The UTM Debating Club collaborated with UTMSU to air the final American presidential debate on US foreign policy last Tuesday.
The screening was followed by an analysis of the debate by UTM political science professors. Afterwards, the floor was opened to the attendees to discuss the debate and its implications.
The atmosphere of the final debate was not one of intense competition.
“[There was] lots of agreement, not the competitive fuelling. Almost like two candidates from the same party, because it was so centralist,” said Professor Justin Bumgardner.
Because of this, the analysis and discussion primarily focussed on the rhetorical strategies Obama and Romney employed, and why they were particularly important.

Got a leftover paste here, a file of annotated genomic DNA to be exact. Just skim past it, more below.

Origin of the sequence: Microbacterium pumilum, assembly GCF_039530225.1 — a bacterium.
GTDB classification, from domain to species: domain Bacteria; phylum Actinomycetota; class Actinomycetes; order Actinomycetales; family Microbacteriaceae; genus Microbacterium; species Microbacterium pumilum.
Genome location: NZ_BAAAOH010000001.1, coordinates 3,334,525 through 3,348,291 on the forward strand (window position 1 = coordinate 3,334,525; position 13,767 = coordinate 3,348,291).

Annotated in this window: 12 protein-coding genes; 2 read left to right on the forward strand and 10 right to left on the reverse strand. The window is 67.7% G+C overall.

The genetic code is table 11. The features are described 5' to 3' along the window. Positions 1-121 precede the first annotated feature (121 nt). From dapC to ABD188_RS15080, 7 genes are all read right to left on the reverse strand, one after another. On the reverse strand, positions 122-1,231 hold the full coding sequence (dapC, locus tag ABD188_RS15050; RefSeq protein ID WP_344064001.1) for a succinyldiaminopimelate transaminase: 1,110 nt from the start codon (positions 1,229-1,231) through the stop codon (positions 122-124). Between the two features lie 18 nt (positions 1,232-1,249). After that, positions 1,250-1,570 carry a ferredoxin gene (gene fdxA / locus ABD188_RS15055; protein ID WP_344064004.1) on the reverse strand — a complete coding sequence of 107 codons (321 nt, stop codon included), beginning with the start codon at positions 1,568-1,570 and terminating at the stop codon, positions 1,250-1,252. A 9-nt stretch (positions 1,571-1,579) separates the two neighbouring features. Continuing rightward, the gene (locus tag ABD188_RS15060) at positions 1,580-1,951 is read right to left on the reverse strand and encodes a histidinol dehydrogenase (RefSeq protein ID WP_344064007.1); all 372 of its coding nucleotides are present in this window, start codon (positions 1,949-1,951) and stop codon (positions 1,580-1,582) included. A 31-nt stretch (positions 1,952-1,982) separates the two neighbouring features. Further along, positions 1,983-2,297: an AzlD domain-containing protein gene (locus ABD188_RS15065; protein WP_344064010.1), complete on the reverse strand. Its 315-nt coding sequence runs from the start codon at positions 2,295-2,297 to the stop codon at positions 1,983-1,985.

The CNN electoral map was displayed during the discussion; it showed that Romney and Obama were close in the polls. It appears that voters are on the fence or are disillusioned with their party.
The swing vote is of crucial importance for both candidates; perhaps this was why Romney and Obama tailored their performance to appeal to the undecided voters.
The professors said the debate was only superficially about U.S. foreign policy. They agreed that redirecting the issues on the agenda to what the candidates saw as pressing concerns of the American public, such as the financial crisis and the U.S.’s stance as a superpower, was a tactic to appeal to the swing vote.
Thus, although the content of the debate may have seemed somewhat irrelevant to the agenda, the way they treated it was crucial to the outcome of the election.
The UTM Debating Club and UTMSU will air the election day proceedings live at the Blind Duck on November 6.